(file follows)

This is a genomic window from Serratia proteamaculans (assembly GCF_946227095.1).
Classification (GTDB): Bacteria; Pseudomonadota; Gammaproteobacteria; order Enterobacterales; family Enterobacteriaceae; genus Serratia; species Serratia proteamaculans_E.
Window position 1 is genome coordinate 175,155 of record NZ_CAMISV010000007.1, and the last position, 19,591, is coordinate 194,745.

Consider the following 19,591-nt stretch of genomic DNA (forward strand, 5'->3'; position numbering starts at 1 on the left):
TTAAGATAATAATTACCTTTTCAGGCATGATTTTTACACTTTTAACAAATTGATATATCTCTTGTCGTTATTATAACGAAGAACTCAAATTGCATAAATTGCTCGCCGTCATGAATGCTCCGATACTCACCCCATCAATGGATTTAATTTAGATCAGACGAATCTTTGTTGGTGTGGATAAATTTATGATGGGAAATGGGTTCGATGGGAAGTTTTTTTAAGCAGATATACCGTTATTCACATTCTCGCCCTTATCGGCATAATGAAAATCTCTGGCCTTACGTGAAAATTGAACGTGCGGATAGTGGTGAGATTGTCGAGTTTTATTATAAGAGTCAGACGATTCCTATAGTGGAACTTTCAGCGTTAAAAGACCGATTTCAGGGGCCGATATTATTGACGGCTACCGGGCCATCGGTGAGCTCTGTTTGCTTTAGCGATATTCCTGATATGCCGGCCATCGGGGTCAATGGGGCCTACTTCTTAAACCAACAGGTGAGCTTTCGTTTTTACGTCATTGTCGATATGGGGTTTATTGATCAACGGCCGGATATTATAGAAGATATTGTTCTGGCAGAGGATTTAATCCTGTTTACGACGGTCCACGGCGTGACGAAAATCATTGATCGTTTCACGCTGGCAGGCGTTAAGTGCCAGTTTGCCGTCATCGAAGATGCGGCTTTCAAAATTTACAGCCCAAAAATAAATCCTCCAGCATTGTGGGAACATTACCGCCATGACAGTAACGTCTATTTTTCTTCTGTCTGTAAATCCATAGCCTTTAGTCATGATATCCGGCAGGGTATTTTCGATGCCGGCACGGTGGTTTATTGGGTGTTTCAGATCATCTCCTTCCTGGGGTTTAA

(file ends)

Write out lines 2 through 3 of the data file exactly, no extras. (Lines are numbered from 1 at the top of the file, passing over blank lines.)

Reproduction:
Classification (GTDB): Bacteria; Pseudomonadota; Gammaproteobacteria; order Enterobacterales; family Enterobacteriaceae; genus Serratia; species Serratia proteamaculans_E.
Window position 1 is genome coordinate 175,155 of record NZ_CAMISV010000007.1, and the last position, 19,591, is coordinate 194,745.